Every year, around 25,000 people attempt the climb to the summit of Africa’s highest mountain, Kilimanjaro. Thousands never make it, beaten back by a combination of altitude sickness and exhaustion. Few do it carrying a month’s worth of stoma bags and rehydration tablets. But then, there aren’t many people like Glen Neilson.
Despite his insistence that he’s just a regular guy, Glen has been climbing mountains for over 25 years. Long before he ever put on a pair of climbing boots and threw a rucksack over his shoulder.
As Glen puts it “When you’ve overcome a near-death experience and having to go to the toilet fifty times a day, walking up a mountain is no big thing!”
Except, it is a big thing. A very big thing. Standing 16,893ft above sea level, its peak is permanently encrusted in snow and ice. Giving it the local nickname Kibo.
So how did it happen that a man who started his career under the sea as a Royal Naval submariner, came to love life in the clouds? For the answer to that, we have to go back to 1988.
Under the sea to on top of the world.
“I’ve always loved adventure. As soon as I left school, I wanted to escape the classroom and see the world. So I joined the Royal Navy and by my early twenties, I was living the dream on-board a nuclear submarine. I then fell ill and had to be airlifted to hospital where I was told I had Thyroid Cancer. Luckily, they caught it early.
I then got Ulcerative Colitis and while I tried to remain happy-go-lucky, it wasn’t easy having to use the toilet 40-50 times every day.
I think this is why I now look at my stoma as a life saver, not a life limiter. Me and the little sh*t (as I affectionately call my stoma) didn’t get off to the best of starts though - on my first holiday abroad, I caught MRSA and spent 8 long months recovering at home with a hole in my stomach!”
As a climber, you’re told to look up and ahead, rather than down and back. It’s good advice and it’s exactly how Glen tries to live his life.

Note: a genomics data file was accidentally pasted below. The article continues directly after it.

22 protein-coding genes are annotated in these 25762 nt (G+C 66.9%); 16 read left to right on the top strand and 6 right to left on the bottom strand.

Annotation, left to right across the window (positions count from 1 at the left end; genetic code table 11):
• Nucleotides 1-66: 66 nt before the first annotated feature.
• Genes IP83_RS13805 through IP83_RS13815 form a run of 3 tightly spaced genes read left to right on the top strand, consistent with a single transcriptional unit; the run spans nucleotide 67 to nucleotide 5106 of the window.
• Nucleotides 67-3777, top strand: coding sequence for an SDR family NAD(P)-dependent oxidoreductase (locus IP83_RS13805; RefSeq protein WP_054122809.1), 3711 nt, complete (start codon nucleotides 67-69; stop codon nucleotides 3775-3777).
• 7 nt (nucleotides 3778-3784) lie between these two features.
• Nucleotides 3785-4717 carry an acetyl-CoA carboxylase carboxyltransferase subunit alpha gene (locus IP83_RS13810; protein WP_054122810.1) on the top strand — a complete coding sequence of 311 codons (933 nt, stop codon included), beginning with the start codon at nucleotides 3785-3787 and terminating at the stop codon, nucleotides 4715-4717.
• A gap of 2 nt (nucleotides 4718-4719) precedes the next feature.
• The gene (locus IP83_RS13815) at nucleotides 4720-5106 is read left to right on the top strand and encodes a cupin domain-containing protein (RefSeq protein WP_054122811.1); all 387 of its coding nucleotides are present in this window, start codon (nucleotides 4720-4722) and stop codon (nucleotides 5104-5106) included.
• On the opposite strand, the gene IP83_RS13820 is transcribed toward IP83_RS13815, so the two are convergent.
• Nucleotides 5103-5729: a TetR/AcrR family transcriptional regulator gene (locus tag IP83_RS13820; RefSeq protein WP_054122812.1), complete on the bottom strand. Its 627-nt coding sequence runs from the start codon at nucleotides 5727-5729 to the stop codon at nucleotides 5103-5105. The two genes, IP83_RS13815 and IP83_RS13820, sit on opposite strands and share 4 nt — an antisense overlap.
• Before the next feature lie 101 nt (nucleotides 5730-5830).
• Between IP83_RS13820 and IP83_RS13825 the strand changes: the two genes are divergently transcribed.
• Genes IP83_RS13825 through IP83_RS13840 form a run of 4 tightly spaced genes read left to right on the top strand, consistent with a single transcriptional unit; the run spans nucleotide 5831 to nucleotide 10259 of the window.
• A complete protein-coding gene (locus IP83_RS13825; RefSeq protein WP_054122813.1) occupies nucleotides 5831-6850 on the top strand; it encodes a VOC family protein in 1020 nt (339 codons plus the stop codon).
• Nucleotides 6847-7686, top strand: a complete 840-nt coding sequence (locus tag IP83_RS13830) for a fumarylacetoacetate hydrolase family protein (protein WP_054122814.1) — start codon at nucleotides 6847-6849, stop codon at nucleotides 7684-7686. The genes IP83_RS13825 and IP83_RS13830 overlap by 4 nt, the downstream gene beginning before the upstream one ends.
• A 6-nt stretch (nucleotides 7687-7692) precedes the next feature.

Since having a stoma and finding the right bag, he’s owned several successful businesses, volunteered to help other people with stomas, partnered with ConvaTec and got into hiking, in a big way. But as Glen explains “I’ve always had itchy feet!. So when the opportunity came to walk Kilimanjaro and raise money for Colitis research, I had to go for it.”
In the months before Glen embarked on the expedition, he stepped up his training, walking up both Ben Nevis and Snowden, while regularly taking off on 20+ mile hikes. But how do you prepare for the hardest part of the climb - the altitude sickness? You can’t.
Packing for four seasons in one bag
When most people think of Kilimanjaro, they actually picture something more akin to the Antarctic. Walking through miles of snow and ice. In reality, the mountain’s environment is one of extremes. A place where rainforests exist alongside deserts and snow-capped peaks.
This was going to be a bit trickier than packing for two weeks in Lanzarote. But as Glen explains, that wasn’t the hardest part. “I hadn’t realised it, but Tanzania has a strict policy banning all single use plastics, which I fully support, except that would include my stoma bags. Luckily for me, awareness of stomas is really low out there and I knew that if I needed to, I could tell the customs official that they were reusable.”
“I’d read that the best things to wear were lots of layers that you can just add and remove. I’d be walking and sleeping in temperatures up to minus 25 degrees. Plus, unlike everyone else on the trip, I had to pack for the little sh*t. He needed a month’s worth of stoma bags. I chose ConvaTec’s Mouldable Esteem+ two-piece bag. I had full confidence that it would stick to my body in all temperatures and in the freezing temperatures, I could leave the baseplate in place for days at a time. I also packed Diamonds crystals (amazing things when you need to solidify fast!), gaffa tape (just in case) plus 25 packs of Dioralytes.”
The entire expedition takes eight days in total, six days going up and two days coming back down. For the climb to base camp, Glen and the nine-strong group were supported by 28 porters and four expert guides.
Glen says that base camp was a lot more well-equipped than he had imagined. “The porters set up everyone’s tents, plus a communications centre, mini hospital, kitchen and dining area. I was humbled how well we were treated and amazed at the food these guys prepared. I was expecting basic rations, not two-course meals!”
The group were to begin their ascent at 11pm, avoiding the baking hot UV rays. The porters would stay at camp, leaving Glen, the team and four guides to climb the remaining part of the ascent alone – carrying their own bags plus the minimum recommended five litres of water.
And if, like us, you’re wondering what you eat just before you’re about to walk up a mountain, Glen says “a nice big, hot bowl of porridge.”